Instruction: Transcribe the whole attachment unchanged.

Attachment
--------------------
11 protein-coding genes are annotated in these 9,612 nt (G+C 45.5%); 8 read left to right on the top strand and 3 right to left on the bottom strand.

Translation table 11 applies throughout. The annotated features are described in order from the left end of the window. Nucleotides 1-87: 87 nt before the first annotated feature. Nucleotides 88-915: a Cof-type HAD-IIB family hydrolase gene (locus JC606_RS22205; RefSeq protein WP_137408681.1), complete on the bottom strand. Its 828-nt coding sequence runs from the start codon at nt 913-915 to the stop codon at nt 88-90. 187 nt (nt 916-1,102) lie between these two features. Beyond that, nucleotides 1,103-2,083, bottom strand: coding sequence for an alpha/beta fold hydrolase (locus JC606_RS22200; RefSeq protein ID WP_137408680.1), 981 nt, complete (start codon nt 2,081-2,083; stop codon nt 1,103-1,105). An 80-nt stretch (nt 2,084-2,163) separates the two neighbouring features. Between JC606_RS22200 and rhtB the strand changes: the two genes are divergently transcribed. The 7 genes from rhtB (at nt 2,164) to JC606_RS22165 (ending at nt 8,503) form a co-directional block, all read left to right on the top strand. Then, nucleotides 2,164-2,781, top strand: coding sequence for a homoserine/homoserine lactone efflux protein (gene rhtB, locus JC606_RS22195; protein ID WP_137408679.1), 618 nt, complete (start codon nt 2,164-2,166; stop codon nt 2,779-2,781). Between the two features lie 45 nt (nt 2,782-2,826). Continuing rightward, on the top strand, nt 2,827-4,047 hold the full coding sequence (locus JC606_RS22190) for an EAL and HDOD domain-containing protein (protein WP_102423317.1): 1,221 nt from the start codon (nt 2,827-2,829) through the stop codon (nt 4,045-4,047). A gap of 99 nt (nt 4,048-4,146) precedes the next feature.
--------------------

11 protein-coding genes are annotated in these 9,612 nt (G+C 45.5%); 8 read left to right on the top strand and 3 right to left on the bottom strand.

Translation table 11 applies throughout. The annotated features are described in order from the left end of the window. Nucleotides 1-87: 87 nt before the first annotated feature. Nucleotides 88-915: a Cof-type HAD-IIB family hydrolase gene (locus JC606_RS22205; RefSeq protein WP_137408681.1), complete on the bottom strand. Its 828-nt coding sequence runs from the start codon at nt 913-915 to the stop codon at nt 88-90. 187 nt (nt 916-1,102) lie between these two features. Beyond that, nucleotides 1,103-2,083, bottom strand: coding sequence for an alpha/beta fold hydrolase (locus JC606_RS22200; RefSeq protein ID WP_137408680.1), 981 nt, complete (start codon nt 2,081-2,083; stop codon nt 1,103-1,105). An 80-nt stretch (nt 2,084-2,163) separates the two neighbouring features. Between JC606_RS22200 and rhtB the strand changes: the two genes are divergently transcribed. The 7 genes from rhtB (at nt 2,164) to JC606_RS22165 (ending at nt 8,503) form a co-directional block, all read left to right on the top strand. Then, nucleotides 2,164-2,781, top strand: coding sequence for a homoserine/homoserine lactone efflux protein (gene rhtB, locus JC606_RS22195; protein ID WP_137408679.1), 618 nt, complete (start codon nt 2,164-2,166; stop codon nt 2,779-2,781). Between the two features lie 45 nt (nt 2,782-2,826). Continuing rightward, on the top strand, nt 2,827-4,047 hold the full coding sequence (locus JC606_RS22190) for an EAL and HDOD domain-containing protein (protein WP_102423317.1): 1,221 nt from the start codon (nt 2,827-2,829) through the stop codon (nt 4,045-4,047). A gap of 99 nt (nt 4,048-4,146) precedes the next feature.